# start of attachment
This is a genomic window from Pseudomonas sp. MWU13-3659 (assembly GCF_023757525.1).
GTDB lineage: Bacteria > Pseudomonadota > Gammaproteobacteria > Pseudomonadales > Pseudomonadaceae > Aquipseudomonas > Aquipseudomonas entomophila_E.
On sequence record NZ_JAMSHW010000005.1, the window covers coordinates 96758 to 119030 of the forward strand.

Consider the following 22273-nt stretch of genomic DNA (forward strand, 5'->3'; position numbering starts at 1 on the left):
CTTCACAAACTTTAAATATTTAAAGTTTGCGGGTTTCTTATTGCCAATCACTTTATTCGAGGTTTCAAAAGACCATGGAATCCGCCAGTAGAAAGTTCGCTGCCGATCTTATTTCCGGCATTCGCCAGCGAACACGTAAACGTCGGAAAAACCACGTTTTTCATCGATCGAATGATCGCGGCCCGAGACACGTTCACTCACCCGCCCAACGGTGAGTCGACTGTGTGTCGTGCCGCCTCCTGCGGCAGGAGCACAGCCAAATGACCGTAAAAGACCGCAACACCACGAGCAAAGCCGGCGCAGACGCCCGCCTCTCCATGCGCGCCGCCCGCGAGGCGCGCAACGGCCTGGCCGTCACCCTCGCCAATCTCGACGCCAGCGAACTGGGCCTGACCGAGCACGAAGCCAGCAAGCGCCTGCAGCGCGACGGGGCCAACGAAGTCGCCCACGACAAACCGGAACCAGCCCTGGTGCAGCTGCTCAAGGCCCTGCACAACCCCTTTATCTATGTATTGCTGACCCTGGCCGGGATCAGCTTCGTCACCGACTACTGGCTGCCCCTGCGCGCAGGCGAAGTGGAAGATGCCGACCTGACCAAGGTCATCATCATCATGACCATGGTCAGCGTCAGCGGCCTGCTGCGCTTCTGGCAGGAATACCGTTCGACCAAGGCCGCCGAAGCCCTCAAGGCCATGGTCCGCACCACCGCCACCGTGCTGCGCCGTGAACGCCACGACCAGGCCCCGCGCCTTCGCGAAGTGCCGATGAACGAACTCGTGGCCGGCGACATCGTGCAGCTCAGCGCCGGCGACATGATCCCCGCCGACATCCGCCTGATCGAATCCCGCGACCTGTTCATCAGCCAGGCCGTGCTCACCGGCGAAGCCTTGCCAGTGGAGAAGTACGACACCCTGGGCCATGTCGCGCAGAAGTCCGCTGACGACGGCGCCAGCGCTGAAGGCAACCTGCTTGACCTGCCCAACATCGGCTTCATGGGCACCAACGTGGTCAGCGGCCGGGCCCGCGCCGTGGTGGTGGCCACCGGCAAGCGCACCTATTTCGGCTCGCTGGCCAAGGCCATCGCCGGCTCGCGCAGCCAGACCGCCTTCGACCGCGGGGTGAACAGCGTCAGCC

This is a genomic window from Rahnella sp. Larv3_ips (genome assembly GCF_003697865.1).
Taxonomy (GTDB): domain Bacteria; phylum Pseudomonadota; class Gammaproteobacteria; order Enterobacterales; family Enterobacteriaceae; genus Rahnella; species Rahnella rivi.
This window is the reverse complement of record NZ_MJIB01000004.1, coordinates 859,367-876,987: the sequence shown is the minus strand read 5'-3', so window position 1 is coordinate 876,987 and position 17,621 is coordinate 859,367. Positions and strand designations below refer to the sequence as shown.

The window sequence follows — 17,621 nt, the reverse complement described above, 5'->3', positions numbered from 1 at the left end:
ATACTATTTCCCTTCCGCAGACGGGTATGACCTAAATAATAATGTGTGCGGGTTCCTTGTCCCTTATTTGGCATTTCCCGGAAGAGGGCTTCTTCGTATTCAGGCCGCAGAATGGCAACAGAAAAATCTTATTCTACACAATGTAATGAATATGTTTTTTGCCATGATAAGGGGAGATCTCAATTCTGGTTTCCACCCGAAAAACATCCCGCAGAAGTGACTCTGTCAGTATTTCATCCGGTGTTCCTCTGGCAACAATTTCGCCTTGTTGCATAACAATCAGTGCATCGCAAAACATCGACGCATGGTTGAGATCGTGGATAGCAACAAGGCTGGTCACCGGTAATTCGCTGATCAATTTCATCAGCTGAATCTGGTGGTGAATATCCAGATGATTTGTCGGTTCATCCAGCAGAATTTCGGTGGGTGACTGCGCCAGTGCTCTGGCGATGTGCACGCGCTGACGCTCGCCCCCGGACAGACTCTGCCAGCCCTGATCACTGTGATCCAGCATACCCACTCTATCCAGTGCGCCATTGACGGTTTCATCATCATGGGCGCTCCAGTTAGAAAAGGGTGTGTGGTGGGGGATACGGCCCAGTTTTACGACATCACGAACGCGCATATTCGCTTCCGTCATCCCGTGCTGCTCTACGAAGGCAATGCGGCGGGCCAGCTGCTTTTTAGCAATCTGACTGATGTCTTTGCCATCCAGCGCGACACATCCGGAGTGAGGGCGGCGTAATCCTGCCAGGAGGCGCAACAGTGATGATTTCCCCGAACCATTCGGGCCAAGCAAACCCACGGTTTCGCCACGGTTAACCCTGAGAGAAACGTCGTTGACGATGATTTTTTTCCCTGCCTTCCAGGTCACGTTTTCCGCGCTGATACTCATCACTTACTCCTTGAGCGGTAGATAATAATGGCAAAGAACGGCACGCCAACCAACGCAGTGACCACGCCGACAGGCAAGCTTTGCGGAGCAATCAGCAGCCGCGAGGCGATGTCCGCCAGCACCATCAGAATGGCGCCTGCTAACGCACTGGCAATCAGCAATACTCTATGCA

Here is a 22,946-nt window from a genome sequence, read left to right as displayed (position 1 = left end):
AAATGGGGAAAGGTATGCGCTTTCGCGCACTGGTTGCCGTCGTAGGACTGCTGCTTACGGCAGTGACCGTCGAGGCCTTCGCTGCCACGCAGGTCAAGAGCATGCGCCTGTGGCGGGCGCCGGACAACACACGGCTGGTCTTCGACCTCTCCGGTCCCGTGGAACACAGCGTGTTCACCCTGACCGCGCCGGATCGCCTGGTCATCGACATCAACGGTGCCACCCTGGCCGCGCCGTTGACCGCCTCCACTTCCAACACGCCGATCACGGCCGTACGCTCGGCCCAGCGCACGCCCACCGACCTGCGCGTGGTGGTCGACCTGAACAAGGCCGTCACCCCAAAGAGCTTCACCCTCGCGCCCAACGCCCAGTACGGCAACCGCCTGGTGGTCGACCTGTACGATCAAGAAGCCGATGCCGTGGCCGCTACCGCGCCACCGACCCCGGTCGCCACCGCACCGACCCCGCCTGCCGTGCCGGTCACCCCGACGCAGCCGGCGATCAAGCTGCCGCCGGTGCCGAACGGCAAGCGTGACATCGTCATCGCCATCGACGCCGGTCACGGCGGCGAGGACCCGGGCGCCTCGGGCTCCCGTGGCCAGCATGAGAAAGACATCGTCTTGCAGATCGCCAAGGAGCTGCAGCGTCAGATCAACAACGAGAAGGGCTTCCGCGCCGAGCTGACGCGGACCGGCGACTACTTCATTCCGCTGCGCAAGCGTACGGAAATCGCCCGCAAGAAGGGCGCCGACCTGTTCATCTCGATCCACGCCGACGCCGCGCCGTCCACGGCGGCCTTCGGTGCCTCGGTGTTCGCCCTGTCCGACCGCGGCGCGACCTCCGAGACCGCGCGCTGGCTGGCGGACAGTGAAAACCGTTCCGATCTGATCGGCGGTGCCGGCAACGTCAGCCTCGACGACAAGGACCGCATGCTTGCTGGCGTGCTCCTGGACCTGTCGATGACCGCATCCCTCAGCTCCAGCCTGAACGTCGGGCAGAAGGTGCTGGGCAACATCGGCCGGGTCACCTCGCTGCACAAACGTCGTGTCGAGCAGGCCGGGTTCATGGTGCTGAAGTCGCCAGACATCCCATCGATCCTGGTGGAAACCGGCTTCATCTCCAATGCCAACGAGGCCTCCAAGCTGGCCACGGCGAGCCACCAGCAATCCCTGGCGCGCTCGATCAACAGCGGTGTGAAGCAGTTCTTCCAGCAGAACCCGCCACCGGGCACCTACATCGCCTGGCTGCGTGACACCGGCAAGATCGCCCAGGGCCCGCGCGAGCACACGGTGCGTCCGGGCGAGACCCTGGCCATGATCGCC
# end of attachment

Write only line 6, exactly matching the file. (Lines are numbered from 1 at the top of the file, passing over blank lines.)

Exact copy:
This is a genomic window from Rahnella sp. Larv3_ips (genome assembly GCF_003697865.1).